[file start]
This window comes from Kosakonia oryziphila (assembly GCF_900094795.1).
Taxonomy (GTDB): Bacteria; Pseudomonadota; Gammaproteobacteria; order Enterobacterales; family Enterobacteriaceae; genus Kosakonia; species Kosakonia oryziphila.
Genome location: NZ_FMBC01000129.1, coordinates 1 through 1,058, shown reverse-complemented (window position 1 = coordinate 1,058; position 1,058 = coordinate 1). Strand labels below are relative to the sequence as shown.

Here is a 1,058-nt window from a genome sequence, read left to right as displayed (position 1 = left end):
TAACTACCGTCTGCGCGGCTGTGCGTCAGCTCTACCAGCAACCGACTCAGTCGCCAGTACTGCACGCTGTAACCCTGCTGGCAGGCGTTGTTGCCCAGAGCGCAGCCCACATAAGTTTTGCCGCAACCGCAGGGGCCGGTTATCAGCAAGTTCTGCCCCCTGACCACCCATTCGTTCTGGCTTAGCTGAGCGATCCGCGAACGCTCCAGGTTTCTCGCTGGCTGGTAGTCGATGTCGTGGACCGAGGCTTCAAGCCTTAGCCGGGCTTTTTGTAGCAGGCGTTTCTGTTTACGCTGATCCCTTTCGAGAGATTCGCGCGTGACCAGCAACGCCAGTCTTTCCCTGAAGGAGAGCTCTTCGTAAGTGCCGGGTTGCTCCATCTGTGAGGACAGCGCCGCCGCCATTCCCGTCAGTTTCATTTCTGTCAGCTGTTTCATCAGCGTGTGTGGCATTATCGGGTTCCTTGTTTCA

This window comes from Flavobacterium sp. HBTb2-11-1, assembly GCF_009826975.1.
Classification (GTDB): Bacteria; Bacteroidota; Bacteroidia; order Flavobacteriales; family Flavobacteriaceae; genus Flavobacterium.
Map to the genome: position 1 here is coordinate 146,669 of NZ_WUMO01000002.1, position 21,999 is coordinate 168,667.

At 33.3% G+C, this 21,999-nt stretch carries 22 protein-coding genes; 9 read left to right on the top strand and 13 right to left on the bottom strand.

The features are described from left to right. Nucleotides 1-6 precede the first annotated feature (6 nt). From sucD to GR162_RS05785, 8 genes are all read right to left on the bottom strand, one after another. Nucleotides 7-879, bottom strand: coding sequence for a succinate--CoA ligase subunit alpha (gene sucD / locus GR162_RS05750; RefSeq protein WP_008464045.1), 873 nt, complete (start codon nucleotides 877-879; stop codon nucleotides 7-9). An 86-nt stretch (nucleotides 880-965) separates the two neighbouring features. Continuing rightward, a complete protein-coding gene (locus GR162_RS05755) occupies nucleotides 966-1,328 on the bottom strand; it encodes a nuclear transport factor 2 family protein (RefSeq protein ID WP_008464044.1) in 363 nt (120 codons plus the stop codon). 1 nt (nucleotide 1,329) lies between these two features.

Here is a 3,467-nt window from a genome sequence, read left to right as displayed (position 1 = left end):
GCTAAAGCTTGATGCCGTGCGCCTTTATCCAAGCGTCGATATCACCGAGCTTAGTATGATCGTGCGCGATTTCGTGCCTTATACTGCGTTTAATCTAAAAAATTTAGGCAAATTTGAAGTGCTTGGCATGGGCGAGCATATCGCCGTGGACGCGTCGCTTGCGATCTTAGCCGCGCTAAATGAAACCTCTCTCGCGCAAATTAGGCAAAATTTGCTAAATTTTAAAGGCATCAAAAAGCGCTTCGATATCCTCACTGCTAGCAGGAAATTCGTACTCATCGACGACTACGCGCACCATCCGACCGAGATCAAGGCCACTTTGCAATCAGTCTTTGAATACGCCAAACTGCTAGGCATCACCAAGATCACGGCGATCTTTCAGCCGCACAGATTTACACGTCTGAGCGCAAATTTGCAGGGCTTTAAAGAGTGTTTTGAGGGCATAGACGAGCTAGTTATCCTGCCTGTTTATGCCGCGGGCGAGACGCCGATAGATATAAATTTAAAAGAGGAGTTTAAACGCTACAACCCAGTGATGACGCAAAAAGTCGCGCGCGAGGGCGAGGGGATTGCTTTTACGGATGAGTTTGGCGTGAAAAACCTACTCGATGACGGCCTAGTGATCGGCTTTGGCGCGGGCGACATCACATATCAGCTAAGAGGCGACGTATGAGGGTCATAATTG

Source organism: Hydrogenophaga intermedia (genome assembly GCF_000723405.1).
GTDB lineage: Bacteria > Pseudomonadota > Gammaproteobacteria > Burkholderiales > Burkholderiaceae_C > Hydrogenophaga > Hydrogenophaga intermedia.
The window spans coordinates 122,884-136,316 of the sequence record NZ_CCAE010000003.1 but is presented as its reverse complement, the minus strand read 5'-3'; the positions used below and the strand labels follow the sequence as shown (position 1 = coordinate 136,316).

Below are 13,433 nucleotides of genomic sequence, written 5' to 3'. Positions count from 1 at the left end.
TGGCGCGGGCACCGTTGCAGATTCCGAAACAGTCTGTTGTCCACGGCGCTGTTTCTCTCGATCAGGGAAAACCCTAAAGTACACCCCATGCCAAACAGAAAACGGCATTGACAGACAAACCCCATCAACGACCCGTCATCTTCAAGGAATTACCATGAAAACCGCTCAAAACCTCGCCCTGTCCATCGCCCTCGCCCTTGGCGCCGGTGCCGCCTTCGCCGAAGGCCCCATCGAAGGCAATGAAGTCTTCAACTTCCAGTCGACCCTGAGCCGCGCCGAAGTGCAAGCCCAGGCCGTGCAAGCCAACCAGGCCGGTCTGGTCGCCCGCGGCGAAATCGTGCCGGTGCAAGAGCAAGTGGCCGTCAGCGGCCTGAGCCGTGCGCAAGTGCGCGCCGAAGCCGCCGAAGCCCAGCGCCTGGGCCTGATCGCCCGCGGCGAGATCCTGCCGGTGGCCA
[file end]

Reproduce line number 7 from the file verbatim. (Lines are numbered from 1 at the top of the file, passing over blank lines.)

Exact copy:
Classification (GTDB): Bacteria; Bacteroidota; Bacteroidia; order Flavobacteriales; family Flavobacteriaceae; genus Flavobacterium.